More than five years of lobbying, arm twisting and a fair dose of shaming finally paid off. North Carolina voted Monday to end its status as the only state in the country that still automatically charges 16-year-olds as adults, no matter the crime.
We have set up a world where we — the professionals, the middle class, the white … pick your mark of privilege — are the gatekeepers. What we should be doing is supporting communities in leading conversations about justice reforms. Families should be deciding whether we merit an invitation; not the other way around.
Our organization has just completed three straight years of doing our in-school violence and bullying prevention program in middle schools and high schools throughout the United States, reaching 9,436 youth. Data and statistics aside, we adults associated with the program learned quite a bit about youth and violence.
According to the professionals attending the Juvenile Detention Alternatives Initiative's 25th anniversary celebration in Orlando, Florida, initiating positive, developed relationships with youth in the justice system requires patience, tenacity and understanding.
Today's reformers have taken a different approach to defend against those who use fear as a political tool to quash the trend of de-incarceration.
Reformers are creating a network of reforms that are so intertwined they can withstand getting “clobbered” again.
While immersed in child protection work, it never occurred to me that preventing delinquency was also a part of my job.
When I paused to listen to the stories of young adults who were charged as youth, I realized how doors to graduation, employment and stable housing were shut for them because of decisions they made as a child. When I read the research on trauma and understood how it manifests in delinquent behaviors, and how juvenile justice involvement can exacerbate the trauma, I recognized the harm that can be done within that system.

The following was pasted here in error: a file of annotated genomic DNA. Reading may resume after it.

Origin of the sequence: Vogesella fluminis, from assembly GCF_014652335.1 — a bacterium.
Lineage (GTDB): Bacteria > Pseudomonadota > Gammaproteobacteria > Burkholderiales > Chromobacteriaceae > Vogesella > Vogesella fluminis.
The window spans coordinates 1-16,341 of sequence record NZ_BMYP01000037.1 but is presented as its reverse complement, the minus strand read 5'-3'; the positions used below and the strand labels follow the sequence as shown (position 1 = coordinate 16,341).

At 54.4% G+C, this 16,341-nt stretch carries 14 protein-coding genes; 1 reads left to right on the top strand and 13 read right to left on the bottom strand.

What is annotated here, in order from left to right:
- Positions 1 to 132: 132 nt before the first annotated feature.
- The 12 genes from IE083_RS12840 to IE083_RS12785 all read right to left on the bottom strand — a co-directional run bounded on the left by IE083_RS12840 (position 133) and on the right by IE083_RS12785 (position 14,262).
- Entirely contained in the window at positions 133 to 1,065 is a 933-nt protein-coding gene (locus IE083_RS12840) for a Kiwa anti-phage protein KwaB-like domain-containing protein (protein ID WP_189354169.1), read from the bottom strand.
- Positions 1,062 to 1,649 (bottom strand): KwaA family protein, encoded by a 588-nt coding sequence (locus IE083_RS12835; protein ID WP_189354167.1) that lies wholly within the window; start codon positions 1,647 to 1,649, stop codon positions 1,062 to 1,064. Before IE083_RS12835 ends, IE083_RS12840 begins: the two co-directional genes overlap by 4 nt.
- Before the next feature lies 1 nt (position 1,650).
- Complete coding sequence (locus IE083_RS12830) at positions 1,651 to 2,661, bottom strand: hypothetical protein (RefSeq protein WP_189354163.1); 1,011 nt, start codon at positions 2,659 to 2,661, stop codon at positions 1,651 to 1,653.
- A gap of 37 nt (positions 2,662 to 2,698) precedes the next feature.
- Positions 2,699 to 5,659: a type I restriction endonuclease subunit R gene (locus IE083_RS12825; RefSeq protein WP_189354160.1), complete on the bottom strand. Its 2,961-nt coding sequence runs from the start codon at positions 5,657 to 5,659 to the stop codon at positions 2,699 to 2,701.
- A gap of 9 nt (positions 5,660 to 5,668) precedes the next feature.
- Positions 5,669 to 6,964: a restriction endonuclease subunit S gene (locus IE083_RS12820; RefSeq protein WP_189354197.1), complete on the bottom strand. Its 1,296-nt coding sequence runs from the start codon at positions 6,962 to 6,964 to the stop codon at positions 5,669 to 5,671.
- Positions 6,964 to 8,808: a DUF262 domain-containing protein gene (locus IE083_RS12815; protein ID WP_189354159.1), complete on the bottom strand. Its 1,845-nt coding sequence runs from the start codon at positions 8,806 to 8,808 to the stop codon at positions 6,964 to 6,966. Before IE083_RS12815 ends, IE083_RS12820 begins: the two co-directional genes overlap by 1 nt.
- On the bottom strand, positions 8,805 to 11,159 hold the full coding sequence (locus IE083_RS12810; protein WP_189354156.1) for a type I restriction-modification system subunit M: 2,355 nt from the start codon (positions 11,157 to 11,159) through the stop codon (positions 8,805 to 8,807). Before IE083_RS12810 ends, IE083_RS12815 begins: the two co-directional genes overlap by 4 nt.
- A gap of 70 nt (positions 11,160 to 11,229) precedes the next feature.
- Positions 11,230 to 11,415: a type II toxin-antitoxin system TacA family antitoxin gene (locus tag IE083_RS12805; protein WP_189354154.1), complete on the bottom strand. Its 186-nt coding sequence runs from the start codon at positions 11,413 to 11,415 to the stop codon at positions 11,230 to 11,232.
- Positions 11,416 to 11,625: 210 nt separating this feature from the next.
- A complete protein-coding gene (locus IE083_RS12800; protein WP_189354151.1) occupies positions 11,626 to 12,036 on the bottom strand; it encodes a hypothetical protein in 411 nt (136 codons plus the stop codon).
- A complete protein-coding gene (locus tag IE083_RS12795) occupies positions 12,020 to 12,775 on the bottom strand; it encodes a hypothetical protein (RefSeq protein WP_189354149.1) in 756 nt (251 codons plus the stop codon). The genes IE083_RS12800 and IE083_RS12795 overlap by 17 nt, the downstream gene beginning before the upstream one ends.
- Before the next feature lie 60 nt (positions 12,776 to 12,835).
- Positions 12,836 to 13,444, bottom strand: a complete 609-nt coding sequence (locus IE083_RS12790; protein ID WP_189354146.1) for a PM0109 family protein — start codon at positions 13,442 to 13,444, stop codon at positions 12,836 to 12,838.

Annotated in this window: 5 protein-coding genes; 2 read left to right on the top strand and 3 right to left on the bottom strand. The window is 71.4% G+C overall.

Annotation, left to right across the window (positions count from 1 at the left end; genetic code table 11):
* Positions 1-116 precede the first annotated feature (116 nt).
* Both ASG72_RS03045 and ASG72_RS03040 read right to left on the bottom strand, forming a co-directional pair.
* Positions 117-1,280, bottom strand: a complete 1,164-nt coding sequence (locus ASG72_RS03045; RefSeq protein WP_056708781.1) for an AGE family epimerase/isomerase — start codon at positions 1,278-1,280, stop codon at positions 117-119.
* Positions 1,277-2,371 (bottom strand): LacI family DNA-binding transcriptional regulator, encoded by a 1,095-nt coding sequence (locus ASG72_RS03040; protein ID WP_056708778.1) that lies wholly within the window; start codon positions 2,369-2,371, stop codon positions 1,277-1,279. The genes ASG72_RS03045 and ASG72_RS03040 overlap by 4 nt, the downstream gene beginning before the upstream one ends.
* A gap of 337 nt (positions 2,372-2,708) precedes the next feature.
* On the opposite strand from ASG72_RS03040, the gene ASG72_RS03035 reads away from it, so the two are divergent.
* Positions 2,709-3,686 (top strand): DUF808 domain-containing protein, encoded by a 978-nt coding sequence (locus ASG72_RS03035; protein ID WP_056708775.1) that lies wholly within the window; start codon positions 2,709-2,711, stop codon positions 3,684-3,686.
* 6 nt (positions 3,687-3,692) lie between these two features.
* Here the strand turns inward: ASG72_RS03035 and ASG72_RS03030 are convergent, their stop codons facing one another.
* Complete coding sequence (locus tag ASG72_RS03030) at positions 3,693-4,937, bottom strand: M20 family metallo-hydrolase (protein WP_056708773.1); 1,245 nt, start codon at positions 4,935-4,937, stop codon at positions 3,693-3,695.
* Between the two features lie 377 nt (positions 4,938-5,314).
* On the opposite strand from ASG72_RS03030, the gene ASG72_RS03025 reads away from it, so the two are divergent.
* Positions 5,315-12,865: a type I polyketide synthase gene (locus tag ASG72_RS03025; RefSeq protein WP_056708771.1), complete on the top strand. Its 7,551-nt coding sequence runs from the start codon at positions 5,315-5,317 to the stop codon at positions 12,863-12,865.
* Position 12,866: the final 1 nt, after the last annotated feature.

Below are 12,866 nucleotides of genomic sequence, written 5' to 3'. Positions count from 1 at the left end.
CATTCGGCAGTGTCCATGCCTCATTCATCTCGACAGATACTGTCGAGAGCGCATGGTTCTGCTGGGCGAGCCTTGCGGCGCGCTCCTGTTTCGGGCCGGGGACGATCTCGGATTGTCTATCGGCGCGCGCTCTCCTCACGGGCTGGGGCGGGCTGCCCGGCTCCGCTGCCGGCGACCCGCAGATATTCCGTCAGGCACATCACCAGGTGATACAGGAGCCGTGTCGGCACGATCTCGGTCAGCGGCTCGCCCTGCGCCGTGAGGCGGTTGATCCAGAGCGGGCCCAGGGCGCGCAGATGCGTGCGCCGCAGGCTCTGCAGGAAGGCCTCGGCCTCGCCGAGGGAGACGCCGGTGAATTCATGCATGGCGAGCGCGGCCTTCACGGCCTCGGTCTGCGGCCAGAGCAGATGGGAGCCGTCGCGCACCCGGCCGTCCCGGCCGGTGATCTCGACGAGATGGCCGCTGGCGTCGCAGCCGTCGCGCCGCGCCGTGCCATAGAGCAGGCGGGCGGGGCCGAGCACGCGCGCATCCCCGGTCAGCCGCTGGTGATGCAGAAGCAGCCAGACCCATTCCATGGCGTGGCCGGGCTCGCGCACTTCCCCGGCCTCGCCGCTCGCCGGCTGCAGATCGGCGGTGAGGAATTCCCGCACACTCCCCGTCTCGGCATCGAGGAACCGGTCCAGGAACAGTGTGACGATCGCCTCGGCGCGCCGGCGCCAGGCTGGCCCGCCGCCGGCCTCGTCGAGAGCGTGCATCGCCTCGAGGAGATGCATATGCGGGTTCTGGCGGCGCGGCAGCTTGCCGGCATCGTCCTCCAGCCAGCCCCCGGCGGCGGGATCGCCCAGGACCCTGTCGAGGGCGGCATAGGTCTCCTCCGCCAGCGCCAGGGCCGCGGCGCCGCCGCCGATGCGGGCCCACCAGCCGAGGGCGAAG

The case is a half-century old this week, a landmark decision that merged jurisprudence, common sense and fortunate timing to reshape juvenile justice and give children many of the same due process rights long held by adults charged with crimes.
The mother never wanted to talk in public about what happened to her son.
For 24 years — since her then-17-year-old son Ronald was pulled off a bus in Washington, D.C., charged and eventually convicted of murder — Donna Heyward always avoided recounting the pain of losing her oldest child to the criminal justice system.
"Just because someone is driving without a license or ends up in jail for a minor traffic violation ... [they] should not have to be deported," said Colotl, who is now 28. "I think that's a cruel and usual punishment that's actually against the Constitution."
ByShay Bilchik, Michael Umpierre and Rachael Ward |
Earlier this year, we urged the Trump administration to continue federal investments in juvenile justice. In the last three decades, the field has benefited greatly from federal support of research, innovative programming and evidence-based approaches designed to improve outcomes for youth, families and communities.
The Los Angeles County Office of Education boasts that scores of young people who were at risk of dropping out of high school get their high school diplomas or their GED credentials while they’re in LA County’s juvenile probation camps each year. It’s a monumental and pivotal moment for students who often have fallen behind in school and so might not expect such an accomplishment.
The renewed focus on adolescent development in juvenile justice is welcome and overdue. Adolescence is potentially the best opportunity to intervene effectively with youth to help them develop empathy, impulse control and good decision-making skills.
Should youth incarcerated in California juvenile halls and camps be entitled to new underwear? Should family and friends be assured that their visits to youth in detention facilities be in person rather than through video screens? Should these youth be guaranteed more time outdoors for exercise and fresh air?